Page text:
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By Andy Argyrakis
Love Fest champions victim empowerment through all-star entertainment event:
One on one with Angela Rose and Anne Harris
"One on One"
Feb. 12, 2009
Chicago-based outreach organization PAVE: Promoting Awareness, Victim Empowerment is celebrating its eighth anniversary with an action packed festival featuring several facets of the arts. Organized by PAVE founder, activist and musician Angela Rose, the event also includes appearances by headline singer/songwriter Anne Harris, HBO "Def Jam" poet Nikki Patin, model and television personality April Rose, plus several surprises. Here's more from both Rose and Harris on what to expect from the inspiring and entertaining event.
Livewire: How would you describe PAVE to those who've yet to become aware of your organization?
Rose: PAVE: Promoting Awareness, Victim Empowerment is a nonprofit that uses education and action to shatter the silence of sexual violence. PAVE is rooted in grassroots activism using social, educational and legislative tactics. PAVE has created simultaneous national action in 40 cities across the country. One in four girls and one in six boys are sexually abused by the age of 18. Although I was abused by stranger when I was 17, most of the sexual violence is committed by someone who we know and trust. Sexual violence is an alarming problem, but one that is very difficult for people to talk about. Oftentimes survivors of sexual assault are silenced by not only their perpetrator, but also by their loved ones. Moreover, there is stigma attached to survivors of sexual violence that doesn't exist in other crimes- victims of sexual abuse are frequently blamed for somehow "asking for it" either by what they wear or what they do. This attitude of victim blaming in our society creates shame, self-blame and silence- which can greatly hinder the healing process.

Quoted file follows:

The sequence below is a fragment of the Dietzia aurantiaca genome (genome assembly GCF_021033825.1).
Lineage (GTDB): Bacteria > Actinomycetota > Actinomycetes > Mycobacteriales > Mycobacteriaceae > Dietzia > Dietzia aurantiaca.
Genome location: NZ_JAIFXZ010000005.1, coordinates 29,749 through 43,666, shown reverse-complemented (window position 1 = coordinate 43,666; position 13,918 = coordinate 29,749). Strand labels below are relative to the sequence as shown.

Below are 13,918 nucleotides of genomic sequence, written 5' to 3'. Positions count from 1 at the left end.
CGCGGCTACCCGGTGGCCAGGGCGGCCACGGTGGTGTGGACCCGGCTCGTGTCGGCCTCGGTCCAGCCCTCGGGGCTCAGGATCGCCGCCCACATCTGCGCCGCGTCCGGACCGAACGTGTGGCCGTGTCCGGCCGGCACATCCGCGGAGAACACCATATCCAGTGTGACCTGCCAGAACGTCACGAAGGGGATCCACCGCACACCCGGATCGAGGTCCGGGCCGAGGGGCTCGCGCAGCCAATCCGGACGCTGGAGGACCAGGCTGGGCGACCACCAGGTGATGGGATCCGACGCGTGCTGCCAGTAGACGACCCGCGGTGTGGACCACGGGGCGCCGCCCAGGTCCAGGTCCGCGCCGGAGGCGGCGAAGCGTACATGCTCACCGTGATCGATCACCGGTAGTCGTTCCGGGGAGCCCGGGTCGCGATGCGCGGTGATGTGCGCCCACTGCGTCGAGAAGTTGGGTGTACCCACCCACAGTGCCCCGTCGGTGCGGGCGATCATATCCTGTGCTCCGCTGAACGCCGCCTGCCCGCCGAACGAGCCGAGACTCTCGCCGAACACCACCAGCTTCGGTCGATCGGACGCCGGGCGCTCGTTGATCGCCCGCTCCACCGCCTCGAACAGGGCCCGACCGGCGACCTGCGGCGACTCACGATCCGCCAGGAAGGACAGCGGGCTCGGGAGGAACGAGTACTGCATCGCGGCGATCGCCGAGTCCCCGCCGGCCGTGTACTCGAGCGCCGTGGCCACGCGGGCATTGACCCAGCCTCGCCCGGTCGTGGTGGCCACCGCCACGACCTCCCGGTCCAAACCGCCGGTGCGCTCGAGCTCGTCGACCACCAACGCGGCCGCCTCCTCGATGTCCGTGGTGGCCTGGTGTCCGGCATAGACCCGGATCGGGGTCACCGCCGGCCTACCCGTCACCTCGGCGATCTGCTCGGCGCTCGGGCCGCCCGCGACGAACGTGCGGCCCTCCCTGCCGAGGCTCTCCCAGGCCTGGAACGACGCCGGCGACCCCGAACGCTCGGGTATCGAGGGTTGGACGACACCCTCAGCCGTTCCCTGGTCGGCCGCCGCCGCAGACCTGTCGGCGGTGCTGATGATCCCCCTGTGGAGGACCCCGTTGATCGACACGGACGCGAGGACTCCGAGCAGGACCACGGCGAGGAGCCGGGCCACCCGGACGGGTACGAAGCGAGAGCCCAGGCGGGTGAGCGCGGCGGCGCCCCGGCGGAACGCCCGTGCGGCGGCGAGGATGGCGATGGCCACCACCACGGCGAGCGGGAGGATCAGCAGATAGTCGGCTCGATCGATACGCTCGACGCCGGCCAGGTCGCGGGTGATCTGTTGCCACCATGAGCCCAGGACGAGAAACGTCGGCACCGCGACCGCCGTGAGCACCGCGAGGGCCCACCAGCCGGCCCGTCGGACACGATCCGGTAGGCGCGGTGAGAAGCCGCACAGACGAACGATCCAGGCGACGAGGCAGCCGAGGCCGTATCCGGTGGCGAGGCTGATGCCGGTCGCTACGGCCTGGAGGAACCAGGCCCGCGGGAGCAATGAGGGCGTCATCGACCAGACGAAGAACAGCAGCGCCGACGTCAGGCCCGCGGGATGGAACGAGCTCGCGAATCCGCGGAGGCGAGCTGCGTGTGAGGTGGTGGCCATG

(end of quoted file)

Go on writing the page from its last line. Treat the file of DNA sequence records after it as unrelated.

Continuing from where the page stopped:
Livewire: What inspired you to expand from speaking events to concerts and festivals?
Rose: I think that music is a powerful way to foster awareness and inspiration. As a musician myself, I find great power in spreading messages through song. The first song that I ever wrote was the theme song for PAVE's documentary "Transition to Survivor," which is frequently used to educate students, police and military across the country.
Livewire: How has the arts community thus far responded to your call for action?
Rose: The arts community has been extremely supportive of our efforts. Our headline act for Love Fest, Anne Harris, has been a joy to collaborate with on this event. Our last event, Fear No Fashion, was a charity fashion show that featured three designers. Also, many visual artists including painters and jewelry makers have donated pieces for our raffles and silent auction. We have also received vocal support from musical icons such as the drummer of Phish, John Fishman. Violence is a tough topic and we have found that using different art forms provides a platform that reduces the tension of the subject. People are free to express themselves and gain a deeper understanding of the emotions that can be associated with sexual abuse- either on the part of the survivor, perpetrator, loved one, or community member.